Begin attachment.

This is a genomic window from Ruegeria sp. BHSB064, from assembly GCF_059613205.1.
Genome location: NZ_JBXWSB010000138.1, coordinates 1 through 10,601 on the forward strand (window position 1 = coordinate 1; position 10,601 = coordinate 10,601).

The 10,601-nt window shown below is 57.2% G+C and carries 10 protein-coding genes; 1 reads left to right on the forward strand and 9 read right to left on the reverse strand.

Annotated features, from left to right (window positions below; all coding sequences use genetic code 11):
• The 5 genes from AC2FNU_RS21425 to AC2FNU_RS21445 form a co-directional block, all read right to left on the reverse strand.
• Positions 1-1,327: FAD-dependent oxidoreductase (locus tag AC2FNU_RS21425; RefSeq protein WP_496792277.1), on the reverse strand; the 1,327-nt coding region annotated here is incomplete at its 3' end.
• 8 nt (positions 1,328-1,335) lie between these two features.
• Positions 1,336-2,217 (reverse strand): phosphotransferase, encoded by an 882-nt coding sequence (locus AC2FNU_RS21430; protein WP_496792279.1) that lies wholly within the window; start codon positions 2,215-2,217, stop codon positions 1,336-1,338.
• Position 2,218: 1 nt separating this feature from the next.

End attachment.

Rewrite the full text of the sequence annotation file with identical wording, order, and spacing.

This is a genomic window from Ruegeria sp. BHSB064, from assembly GCF_059613205.1.
Genome location: NZ_JBXWSB010000138.1, coordinates 1 through 10,601 on the forward strand (window position 1 = coordinate 1; position 10,601 = coordinate 10,601).

The 10,601-nt window shown below is 57.2% G+C and carries 10 protein-coding genes; 1 reads left to right on the forward strand and 9 read right to left on the reverse strand.

Annotated features, from left to right (window positions below; all coding sequences use genetic code 11):
• The 5 genes from AC2FNU_RS21425 to AC2FNU_RS21445 form a co-directional block, all read right to left on the reverse strand.
• Positions 1-1,327: FAD-dependent oxidoreductase (locus tag AC2FNU_RS21425; RefSeq protein WP_496792277.1), on the reverse strand; the 1,327-nt coding region annotated here is incomplete at its 3' end.
• 8 nt (positions 1,328-1,335) lie between these two features.
• Positions 1,336-2,217 (reverse strand): phosphotransferase, encoded by an 882-nt coding sequence (locus AC2FNU_RS21430; protein WP_496792279.1) that lies wholly within the window; start codon positions 2,215-2,217, stop codon positions 1,336-1,338.
• Position 2,218: 1 nt separating this feature from the next.